It's a little bit harder to hit, but we've -- I had a similar question earlier on. So around consulting, communications, med, comms, things like that, the difficult -- it's harder in Europe in terms of deployment solutions, but we're growing that country by country as we roll out more global platforms. So yes, the focus for us in terms of investment in commercial in Europe will be communications and consulting. And they typically are the higher-margin elements of that commercial work as well.

Elizabeth Anderson -- Evercore ISI -- Analyst

So that sounds like it's more of like a multiyear sort of investment process? So that's how we should sort of think about it as we're modeling?

Alistair Macdonald -- Chief Executive Officer

Yes, absolutely. I mean, we've -- I mean, gosh, I don't know how many sims we see on a monthly basis, but it's a lot. But yes, and you have to be careful with the stuff like that. Because buying consulting shops can throw your hand sometimes. But we bought Kinapse in 2018. That's been pretty successful for us, and that gave us the platform around which to build out consulting in Europe. We're already had a good communications platform on the ground. So we're just adding on to it. It's not a revolutionary kind of transformational thing. It's just add-ons that we do, and we've seen good organic growth there.

Elizabeth Anderson -- Evercore ISI -- Analyst

Okay, perfect. Thank you.

Alistair Macdonald -- Chief Executive Officer

Thanks Elizabeth.

Operator

Thank you. Our next question comes from Patrick Donnelly with Citi. Your line is now open.

Patrick Donnelly -- Citigroup -- Analyst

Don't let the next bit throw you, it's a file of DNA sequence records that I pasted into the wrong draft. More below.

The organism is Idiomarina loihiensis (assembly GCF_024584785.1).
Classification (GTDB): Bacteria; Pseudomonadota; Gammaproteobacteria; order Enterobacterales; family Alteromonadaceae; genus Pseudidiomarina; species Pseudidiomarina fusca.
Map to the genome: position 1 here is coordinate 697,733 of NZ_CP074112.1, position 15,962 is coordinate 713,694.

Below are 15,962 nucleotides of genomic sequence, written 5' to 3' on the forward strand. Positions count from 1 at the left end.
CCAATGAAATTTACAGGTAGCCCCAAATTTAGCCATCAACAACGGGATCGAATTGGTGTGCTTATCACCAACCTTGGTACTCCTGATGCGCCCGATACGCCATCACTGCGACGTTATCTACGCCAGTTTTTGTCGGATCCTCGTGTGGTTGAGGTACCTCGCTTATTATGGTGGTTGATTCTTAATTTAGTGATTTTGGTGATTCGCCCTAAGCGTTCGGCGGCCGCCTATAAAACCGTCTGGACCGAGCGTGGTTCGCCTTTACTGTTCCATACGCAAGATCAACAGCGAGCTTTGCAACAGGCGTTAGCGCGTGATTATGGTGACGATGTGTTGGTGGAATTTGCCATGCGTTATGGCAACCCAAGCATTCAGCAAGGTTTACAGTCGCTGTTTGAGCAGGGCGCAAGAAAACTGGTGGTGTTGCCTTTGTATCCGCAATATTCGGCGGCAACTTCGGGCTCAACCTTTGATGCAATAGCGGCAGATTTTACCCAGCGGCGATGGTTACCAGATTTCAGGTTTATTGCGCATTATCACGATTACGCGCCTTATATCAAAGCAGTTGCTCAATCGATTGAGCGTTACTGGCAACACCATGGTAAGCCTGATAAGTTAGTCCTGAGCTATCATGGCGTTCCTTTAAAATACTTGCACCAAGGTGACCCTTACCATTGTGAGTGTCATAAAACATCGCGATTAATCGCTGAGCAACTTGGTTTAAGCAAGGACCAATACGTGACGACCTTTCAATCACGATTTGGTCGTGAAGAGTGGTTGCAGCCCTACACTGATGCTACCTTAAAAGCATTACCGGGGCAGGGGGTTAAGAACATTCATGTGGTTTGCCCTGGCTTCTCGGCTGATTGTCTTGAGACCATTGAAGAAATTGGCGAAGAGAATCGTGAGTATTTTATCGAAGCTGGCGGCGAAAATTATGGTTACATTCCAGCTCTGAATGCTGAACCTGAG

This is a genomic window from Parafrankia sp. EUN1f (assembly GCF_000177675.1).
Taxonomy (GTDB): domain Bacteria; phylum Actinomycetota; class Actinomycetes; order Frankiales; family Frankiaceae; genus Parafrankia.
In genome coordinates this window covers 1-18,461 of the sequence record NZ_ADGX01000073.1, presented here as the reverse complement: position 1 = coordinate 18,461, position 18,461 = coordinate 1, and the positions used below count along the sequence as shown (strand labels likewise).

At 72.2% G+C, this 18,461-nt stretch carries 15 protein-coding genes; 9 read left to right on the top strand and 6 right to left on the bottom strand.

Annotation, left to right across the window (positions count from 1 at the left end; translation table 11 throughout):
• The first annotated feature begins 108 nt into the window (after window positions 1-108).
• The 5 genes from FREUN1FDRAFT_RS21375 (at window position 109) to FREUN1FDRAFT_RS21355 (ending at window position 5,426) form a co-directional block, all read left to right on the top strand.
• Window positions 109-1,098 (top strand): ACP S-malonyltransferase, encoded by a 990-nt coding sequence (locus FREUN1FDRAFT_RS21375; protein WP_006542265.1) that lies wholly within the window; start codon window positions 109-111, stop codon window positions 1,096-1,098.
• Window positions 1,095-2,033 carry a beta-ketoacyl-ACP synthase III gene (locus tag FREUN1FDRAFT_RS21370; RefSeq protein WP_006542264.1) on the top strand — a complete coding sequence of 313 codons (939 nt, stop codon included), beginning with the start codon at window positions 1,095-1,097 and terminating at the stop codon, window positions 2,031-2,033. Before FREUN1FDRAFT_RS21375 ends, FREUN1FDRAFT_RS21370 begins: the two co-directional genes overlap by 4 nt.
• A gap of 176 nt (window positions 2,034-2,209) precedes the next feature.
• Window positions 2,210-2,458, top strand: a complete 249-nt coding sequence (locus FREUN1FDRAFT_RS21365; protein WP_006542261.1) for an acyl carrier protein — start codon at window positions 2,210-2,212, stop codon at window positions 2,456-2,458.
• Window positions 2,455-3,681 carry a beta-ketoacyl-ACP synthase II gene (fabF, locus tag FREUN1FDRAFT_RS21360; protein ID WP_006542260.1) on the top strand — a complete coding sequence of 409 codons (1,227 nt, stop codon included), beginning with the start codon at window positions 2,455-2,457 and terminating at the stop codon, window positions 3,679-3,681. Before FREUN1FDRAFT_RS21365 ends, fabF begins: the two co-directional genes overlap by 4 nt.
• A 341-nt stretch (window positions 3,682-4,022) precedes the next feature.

Thanks. Maybe just a couple for Jason. Just on some of these large partnerships, can you talk through some of the cost expectations on these hiring, things like that? I think with the big one from 2018, you incurred some costs in 2019. Is that going to help on the margin ramp front just given that some of those costs got pulled forward to last year?

Jason Meggs -- Chief Financial Officer

Yes. It's -- yes, I mean, that's exactly how we're thinking about it, right? We put in a base of investment. That partnership is starting to stand up. We have different types of partnerships. So that particular partnership has a little bit more of an infrastructure around it given what we needed to do to be flexible for the customer and how they wanted us to run their partnership. The other two have less infrastructure associated with them. They'll go more down our therapeutic business lines, the infrastructure that we already have, but we will hire ahead to ensure that we deliver on time.

And as I mentioned earlier on that partnership, the good news is the three subprojects we're running now, we're ahead of the KPIs we have. So we're pleased with that. So that's the way we think about it, that, that base layer is in now and then we'll start dropping in new partnerships over the year.

Patrick Donnelly -- Citigroup -- Analyst

Okay. And then maybe just on the ForwardBound initiatives, can you just give a bit more color on the cadence of some of the incremental savings there? Which levers you're pulling in 2020 rather than next year?

Jason Meggs -- Chief Financial Officer

Yes. Sure. So we launched ForwardBound in Q4 of 2019, so we are getting savings in 2020. And that's part of that 30 to 50 basis points of expansion that we're driving at. The first order of business is looking at the continued evolution of the model. So we've turned the page on integration in many respects, right? There's a little more work to do in 2020. But in many respects, it's, OK, we've got integrated. Now let's look at how we optimize the model. And that can be the SG&A model. That can be the clinical delivery model. That can be the commercial delivery model and where we have an opportunity to grow headcount and have lower-cost resources around the globe in the four sites that we have that we're going to focus on for that.